It is what it is.

But even in the pain.
Even in the uncertainty.
Even in the questioning and wondering of why you came this way…
There is always the promise of a coming day.


When you see the Southern Cross for the first time
You understand now why you came this way
‘Cause the truth you might be runnin’ from is so small
But it’s as big as the promise, the promise of a comin’ day…

In Jesus, there will be a new day!


Les Ferguson, Jr.

6 thoughts on “The Promise of a Coming Day

  1. My heart aches for your loss, Les. I too lost a spouse, as well as two sons, in a plane crash. Much of what you write is very familiar to me. Not a day goes by that I don’t miss my family, that I don’t look forward to seeing them again in the resurrection. The pain is dulled by the changes and demands of life, but it continues to lie close below the surface of my daily functions, just waiting for a nick or a scratch to bring it oozing (or boiling) out again. And all this 23 years later, for me. But I can say that God has been so good to me. He’s carried me and my two remaining children, wounded and damaged as we are. I have a deep sense that my pain is also His pain; my loss is also His loss. For me, the question was never “why,” but “do I trust Him?”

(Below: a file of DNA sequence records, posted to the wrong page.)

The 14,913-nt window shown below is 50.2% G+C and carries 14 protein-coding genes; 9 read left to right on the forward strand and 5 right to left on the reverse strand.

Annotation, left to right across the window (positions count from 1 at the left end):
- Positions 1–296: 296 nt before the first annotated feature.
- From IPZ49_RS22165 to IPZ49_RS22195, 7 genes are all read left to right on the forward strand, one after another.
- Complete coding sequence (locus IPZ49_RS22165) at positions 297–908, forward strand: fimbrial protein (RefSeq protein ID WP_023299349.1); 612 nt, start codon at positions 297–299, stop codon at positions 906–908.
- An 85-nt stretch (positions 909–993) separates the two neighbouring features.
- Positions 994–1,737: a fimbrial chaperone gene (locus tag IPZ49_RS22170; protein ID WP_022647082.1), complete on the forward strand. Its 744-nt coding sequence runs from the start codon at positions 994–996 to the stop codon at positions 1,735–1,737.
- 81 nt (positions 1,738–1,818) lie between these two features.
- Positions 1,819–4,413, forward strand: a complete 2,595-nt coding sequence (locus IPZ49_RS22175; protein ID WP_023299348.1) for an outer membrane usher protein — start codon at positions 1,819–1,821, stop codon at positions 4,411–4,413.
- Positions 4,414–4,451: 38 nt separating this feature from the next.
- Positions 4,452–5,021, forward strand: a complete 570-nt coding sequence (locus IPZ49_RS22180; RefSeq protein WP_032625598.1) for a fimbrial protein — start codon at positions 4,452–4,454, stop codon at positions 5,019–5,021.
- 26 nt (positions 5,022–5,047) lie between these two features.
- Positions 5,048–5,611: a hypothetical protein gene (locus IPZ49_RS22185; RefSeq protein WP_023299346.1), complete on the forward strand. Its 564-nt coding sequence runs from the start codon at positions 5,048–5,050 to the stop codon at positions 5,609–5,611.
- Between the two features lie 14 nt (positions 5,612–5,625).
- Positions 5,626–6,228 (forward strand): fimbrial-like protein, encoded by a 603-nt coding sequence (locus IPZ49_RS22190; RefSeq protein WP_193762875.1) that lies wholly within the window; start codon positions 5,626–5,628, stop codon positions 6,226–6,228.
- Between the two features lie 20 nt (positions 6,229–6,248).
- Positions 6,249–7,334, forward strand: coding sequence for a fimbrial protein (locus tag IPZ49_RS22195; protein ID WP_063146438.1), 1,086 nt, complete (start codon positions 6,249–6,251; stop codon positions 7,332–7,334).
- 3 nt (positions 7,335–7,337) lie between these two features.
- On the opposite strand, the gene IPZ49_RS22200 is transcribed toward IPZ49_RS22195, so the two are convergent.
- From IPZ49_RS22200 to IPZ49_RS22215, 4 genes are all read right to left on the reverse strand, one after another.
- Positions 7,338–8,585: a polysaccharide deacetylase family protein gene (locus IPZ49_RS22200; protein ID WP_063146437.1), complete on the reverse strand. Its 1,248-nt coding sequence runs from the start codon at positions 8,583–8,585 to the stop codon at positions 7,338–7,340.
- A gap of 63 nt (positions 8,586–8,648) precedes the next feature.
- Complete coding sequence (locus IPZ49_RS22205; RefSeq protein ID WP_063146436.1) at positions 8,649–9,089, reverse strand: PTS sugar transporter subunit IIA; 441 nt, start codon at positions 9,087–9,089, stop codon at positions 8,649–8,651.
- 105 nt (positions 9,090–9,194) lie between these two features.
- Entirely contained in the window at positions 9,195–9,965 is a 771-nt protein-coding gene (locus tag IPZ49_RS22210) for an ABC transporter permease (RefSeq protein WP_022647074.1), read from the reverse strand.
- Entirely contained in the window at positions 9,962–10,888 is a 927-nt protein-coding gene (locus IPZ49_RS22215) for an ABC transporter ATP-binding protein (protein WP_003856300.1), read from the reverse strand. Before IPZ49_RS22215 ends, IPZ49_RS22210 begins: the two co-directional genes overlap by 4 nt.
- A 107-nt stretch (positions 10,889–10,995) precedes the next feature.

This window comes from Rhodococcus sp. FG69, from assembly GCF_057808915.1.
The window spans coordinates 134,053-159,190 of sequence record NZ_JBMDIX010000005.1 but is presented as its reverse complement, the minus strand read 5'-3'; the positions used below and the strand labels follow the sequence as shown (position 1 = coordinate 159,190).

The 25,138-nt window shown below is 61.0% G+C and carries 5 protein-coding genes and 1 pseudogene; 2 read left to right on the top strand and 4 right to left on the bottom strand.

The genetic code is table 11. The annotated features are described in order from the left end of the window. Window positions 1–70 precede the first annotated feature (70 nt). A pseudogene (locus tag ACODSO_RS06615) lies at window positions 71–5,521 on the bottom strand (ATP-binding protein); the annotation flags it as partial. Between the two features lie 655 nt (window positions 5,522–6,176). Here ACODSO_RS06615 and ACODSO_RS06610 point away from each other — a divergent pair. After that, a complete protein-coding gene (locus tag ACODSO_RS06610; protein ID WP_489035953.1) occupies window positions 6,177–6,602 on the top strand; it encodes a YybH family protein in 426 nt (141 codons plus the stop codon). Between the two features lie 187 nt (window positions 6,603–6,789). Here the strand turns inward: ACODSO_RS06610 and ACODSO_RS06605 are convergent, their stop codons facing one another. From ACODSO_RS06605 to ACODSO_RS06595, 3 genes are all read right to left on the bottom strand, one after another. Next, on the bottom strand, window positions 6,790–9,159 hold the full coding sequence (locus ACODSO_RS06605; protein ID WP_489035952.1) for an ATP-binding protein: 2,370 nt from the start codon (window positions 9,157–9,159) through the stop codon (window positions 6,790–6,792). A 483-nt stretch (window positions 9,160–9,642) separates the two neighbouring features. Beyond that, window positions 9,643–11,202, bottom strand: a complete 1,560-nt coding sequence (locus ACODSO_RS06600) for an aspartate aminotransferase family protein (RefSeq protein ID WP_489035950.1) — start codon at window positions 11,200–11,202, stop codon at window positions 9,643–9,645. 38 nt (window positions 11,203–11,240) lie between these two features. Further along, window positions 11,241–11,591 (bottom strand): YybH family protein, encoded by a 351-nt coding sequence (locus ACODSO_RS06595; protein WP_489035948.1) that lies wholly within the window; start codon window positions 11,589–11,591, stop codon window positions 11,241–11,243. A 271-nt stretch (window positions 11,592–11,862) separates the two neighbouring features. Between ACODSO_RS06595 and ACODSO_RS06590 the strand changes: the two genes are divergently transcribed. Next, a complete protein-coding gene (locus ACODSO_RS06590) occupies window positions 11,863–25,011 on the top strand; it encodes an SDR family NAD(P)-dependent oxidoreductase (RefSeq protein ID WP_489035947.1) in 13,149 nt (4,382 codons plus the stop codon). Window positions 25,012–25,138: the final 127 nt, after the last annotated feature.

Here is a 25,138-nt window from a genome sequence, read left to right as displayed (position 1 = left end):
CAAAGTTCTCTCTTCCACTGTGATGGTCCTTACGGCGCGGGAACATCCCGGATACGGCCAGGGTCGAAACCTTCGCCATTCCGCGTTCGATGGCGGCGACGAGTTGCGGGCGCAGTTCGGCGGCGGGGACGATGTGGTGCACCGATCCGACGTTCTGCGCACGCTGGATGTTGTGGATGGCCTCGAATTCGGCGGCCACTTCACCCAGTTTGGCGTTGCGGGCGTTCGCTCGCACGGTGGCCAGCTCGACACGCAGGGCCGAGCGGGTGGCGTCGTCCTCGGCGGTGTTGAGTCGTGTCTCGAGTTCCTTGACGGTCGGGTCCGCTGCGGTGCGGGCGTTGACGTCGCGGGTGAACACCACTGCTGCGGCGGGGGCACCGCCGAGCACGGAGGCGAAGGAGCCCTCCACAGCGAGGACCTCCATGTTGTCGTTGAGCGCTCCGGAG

2. Les – I get your posts here by email first, and when I saw this a couple of days ago now, and read the beginning verses from Psalms, I immediately thought of and could hear in my head one of my all time favorite Willie Nelson songs (from his “Gospel Favorite” album, which I bought just because I’d heard this one song while at my mom’s house in Abilene one Sunday morning!!) “Rivers of Babylon.”

    It’s been going through my head since, so I just HAD to share the link to his version with you & all your readers here. Don’t know if you’ve ever heard it, but it resonates with me for some unknown reason.

    Love Crosby, Stills & Nash, “Southern Cross,” as well, and have since the very first time I ever heard it. Tom & I were extraordinarily fortunate in being able to see them in their 25th anniversary farewell tour when they came to New Orleans. Tom obtained two free tickets through his work at the Picayune Item as Newspaper Publisher and we went. What a joy to hear this song by them sung live!! The whole show/concert was fabulous and beyond amazing, with ovation songs performed.

    Our God blesses us SO much, even in our darkest, most tragic moments by His presence in our lives – by just being with us, even when we cannot SEE Him. (I will send you an edited email I wrote a couple of days ago to my dear friend, Greg England, in which I reflected on some of these things in relation to my elderly mom who is in such dire physical and mental circumstances due to advanced Alzheimer’s and a horrific fall that basically shattered the right side of her face a few weeks ago up in Lubbock.)

    Here’s the YouTube link to Willie Nelson/Rivers of Babylon:

    Love y’all!!